If you have noticed, Al-Magsab Gate still preserve the old “muddy” colour, but unfortunately Al-Jahra Gate is white now.. it looks bad :(

    I pass by those two gates on a daily basis (by car) and the “whiteness” of Al-Jahra gate really annoys me!

    Bneid Al-Gar Gate is the destroyed one, right?

    BTW, talking about the 3rd soor of 1920, reminds me of a song by Abdul Kareem Abdul Qader:
    يا ام الثلاث اسوار... يا كويتنا

    - Nuzha Airport:
    Q80 demon had a post about the urbanization of Kuwait in the 60s, more:
    http://q80demon.blogspot.com/2005/07/blog-post.html

    and Nuzha Airport is visible in the 3 pictures he posted.


    - Sheikh Mubarak’s controversy:
    You don’t have to wait for your PhD!
    Sheikh Yousef bin Easa wrote about it in his book “Safahat min Tareekh Al-Kuwait”, just quote him ;)


    Good luck with your study and I think I deserve an “Old Kuwait Tour”, don’t I ?!

    Thank you again :)

    By Blogger iDip, at 4/22/2006 5:58 pm  

  • iDip: First, thanks a ton for the link to q80demon's post. That was great. The most disturbing thing about those pictures, as Q points out in his comment, is the visible dredging of land from the sea. It's hard to tell what's going on there though - I need to study those more closely.

    I've seen those signs outside of Qasr Kaz3al and I too hope it's part of the new reconstruction projects. But I hope they do it well.

    As for the gates, is al-Jahra gate white?? For some reason in my mind I see it painted brownish (more like a terracotta, still artificial but at least closer to reality). I'll have to pay closer attention next time I'm in Kuwait. But you're right, they shouldn't be painted at all because they never used to be. From what I know the gate that was destroyed was the Maqsab gate, the smallest of the five - the other four are Dasman, Sha'ab (originally called Brai'si, or lizard!), Na'if, and Jahra gates. I'm not exactly sure where the gate was - it might have been Bneid al-Gar. Also, I never knew about that Abdul Kareem Abdul Qader song, thanks!

    I would love to do "Old Kuwait Tours"! My friend and I have thought about it. We used to have tour days for people with friends visiting from out of town. We'd start at the Kuwait Towers and stand up on the revolving deck and watch the entire country go by and point out important spots, giving their history and significance. Then we'd go visit some of those spots.

    I just remembered that you sent me an Email about my paper that was published! So sorry I haven't replied and I promise to do so soon.

    By Blogger Kleio, at 4/22/2006 8:10 pm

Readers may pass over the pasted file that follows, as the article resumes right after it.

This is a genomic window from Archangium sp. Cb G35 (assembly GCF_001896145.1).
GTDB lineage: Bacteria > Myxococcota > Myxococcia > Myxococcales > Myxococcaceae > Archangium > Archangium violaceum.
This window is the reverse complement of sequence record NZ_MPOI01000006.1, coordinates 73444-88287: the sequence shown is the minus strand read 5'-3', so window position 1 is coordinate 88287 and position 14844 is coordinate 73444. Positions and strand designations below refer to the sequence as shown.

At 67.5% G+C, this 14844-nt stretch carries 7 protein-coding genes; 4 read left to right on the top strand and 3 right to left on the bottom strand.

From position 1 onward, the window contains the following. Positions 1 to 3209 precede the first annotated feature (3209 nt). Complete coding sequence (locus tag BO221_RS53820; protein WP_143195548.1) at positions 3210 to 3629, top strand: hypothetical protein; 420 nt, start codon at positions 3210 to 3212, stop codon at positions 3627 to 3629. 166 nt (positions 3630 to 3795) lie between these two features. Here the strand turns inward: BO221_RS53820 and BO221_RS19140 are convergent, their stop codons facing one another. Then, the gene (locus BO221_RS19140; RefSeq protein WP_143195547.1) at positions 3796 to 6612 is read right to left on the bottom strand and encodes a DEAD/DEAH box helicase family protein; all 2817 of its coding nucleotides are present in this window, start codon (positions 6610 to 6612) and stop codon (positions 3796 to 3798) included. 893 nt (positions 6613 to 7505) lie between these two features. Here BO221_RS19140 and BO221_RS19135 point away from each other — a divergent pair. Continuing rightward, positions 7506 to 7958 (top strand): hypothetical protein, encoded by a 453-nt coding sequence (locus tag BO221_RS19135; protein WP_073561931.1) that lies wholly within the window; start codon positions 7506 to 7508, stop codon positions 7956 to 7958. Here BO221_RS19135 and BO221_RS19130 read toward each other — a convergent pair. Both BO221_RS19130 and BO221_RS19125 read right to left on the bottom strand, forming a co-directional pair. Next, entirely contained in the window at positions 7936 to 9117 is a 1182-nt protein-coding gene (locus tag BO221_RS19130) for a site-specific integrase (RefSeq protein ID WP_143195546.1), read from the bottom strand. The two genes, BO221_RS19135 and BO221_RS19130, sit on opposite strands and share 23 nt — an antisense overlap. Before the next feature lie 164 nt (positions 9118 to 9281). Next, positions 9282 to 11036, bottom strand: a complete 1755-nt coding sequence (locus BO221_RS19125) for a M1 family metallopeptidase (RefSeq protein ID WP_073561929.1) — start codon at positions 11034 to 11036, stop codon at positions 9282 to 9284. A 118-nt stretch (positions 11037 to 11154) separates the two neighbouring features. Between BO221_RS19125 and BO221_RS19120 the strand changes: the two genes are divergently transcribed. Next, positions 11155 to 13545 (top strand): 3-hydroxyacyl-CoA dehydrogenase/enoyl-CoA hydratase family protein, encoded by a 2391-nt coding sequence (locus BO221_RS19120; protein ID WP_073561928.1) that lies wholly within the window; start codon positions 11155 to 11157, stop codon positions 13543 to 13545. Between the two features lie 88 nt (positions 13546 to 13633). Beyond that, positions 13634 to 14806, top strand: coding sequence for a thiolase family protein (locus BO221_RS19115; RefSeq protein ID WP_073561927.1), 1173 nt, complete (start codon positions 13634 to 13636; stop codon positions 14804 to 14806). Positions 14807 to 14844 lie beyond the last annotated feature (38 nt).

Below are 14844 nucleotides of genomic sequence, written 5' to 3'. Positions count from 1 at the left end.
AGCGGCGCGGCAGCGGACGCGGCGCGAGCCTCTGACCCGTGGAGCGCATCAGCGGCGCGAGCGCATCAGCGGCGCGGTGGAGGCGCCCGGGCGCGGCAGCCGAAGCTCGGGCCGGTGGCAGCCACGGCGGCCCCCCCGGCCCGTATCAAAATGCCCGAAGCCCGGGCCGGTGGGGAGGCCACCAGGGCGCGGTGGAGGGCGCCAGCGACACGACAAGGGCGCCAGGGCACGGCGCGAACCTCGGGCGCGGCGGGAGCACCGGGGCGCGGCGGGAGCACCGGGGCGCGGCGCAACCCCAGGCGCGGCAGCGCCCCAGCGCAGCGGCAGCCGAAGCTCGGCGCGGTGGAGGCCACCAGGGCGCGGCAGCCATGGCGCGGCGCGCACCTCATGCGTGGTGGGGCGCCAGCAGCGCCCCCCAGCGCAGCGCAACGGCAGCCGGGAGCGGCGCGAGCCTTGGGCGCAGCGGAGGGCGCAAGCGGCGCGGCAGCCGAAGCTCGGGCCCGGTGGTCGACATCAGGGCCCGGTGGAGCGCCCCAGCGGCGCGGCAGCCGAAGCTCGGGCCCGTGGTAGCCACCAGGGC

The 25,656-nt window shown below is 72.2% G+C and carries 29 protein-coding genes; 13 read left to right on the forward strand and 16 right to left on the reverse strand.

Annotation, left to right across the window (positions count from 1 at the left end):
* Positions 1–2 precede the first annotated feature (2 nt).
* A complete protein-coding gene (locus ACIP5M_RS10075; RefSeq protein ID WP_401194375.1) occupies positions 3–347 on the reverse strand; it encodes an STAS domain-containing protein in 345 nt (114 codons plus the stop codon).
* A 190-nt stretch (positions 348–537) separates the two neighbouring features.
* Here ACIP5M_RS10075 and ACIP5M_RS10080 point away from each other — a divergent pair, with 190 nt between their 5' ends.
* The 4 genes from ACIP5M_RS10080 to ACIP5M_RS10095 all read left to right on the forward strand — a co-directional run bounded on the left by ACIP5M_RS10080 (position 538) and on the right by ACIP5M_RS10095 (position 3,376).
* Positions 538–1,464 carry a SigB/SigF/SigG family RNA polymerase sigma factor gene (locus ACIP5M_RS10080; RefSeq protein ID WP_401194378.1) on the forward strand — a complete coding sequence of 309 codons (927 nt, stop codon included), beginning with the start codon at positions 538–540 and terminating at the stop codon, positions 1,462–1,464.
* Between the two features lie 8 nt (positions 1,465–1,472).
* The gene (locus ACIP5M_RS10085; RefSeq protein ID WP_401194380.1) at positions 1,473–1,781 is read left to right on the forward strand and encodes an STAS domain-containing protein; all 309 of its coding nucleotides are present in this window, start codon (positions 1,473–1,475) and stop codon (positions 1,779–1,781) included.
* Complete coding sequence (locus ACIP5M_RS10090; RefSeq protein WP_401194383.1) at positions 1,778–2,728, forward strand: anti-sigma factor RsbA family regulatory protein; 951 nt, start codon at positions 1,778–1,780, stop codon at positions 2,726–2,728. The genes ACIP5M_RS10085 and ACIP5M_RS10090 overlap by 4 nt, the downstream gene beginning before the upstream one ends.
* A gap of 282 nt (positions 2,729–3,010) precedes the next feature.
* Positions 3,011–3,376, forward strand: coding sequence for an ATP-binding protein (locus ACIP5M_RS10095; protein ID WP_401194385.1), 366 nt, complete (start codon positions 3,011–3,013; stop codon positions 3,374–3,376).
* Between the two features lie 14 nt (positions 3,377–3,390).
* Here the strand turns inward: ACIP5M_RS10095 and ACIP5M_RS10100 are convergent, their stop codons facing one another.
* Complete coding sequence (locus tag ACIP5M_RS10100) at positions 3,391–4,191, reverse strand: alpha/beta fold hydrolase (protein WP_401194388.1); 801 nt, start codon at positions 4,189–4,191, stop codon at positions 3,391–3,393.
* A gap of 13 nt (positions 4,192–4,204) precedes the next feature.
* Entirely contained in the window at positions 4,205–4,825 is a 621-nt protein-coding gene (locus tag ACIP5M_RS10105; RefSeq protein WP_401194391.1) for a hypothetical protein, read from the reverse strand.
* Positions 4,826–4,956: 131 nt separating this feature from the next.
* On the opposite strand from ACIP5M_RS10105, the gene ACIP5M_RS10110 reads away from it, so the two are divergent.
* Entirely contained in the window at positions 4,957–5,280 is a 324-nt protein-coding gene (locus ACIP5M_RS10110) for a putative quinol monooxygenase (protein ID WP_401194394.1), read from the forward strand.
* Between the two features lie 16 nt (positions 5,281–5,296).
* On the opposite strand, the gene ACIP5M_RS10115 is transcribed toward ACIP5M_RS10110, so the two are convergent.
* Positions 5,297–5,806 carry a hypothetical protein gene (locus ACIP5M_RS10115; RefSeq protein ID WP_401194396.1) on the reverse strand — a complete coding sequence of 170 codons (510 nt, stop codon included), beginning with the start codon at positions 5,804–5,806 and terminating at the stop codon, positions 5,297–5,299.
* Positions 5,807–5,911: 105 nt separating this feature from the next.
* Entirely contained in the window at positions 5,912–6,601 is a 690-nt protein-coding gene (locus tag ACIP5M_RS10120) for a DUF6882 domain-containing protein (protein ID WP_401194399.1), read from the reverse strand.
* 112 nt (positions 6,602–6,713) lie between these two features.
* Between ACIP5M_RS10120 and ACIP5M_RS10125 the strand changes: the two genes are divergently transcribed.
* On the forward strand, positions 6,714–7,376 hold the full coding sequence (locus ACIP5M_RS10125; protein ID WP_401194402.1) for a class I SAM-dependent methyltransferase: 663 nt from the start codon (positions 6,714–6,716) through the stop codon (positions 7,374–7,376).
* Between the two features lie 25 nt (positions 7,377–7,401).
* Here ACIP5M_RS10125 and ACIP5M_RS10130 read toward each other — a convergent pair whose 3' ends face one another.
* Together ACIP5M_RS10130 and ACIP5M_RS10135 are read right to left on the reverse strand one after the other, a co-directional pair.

• Hello there, just a small input re the subject, and re the quote on the gate of the Seif Palace, I always thought it said “law damat li ghayrika ma wasalatka” (apparently I’ve been wrong), but I’m sure I’m not wrong in thinking that your translation is not quite what they wanted to say...no offense!
    I’d roughly translate it to “if it belonged forever to another, it wouldn’t have reached you” - bel msharma7i it said “ma 7ada ra7 ykhalled” - it was to remind the rulers of the country that there is an end to everything, therefore encourage them to be tolerant and humane while ruling their country (were they thinking of religion or did they fear revolution?...you tell me!)
    Either I’d read about this somewhere or someone had explained it to me, any case true or not, I prefer to think of it this way, it gives the feeling that someone actually cared!!
    Peace

    By Anonymous Sleepygal, at 4/22/2006 10:26 pm  

  • Sleepygal: Actually, the "controversial" story goes as follows: Mubarak I seized power in 1896 by killing his brothers Mohammed and Jarrah (Mohammed was the Amir and Jarrah more or less ruled in tandem) in the middle of the night. Mubarak was worried about his brothers' complacency and appeasement towards the Turks (as well as their inability to maintain law and order inside Kuwait). Mubarak believed that the only way to stop the encroachment of the Ottoman Empire into Kuwait would be to get rid of his brothers and take control. That is what is alluded to with the inscription above the gate to Seif Palace: "If it had been left to others (i.e. Mohammed and Jarrah), it would not have passed down (or come down) to you (i.e. it would have gone to the Ottomans and would no longer be in the hands of Kuwaitis)." It is supposed to justify Mubarak's actions. The reason I said that this story is controversial is because, while nobody denies the fact that it happened, Mubarak's palace coup d'état leaves a bloody mark on the al-Sabah reign. Despite this fact, however, he is simultaneously lauded for saving Kuwait from the grips of the Ottoman Empire - hence he is known as "Mubarak al-Kabeer", or the "father of modern Kuwait."

    By Blogger Kleio, at 4/22/2006 11:50 pm  

  • nice article... would love to visit kuwait some day

    By Anonymous rohit, at 5/30/2006 3:29 pm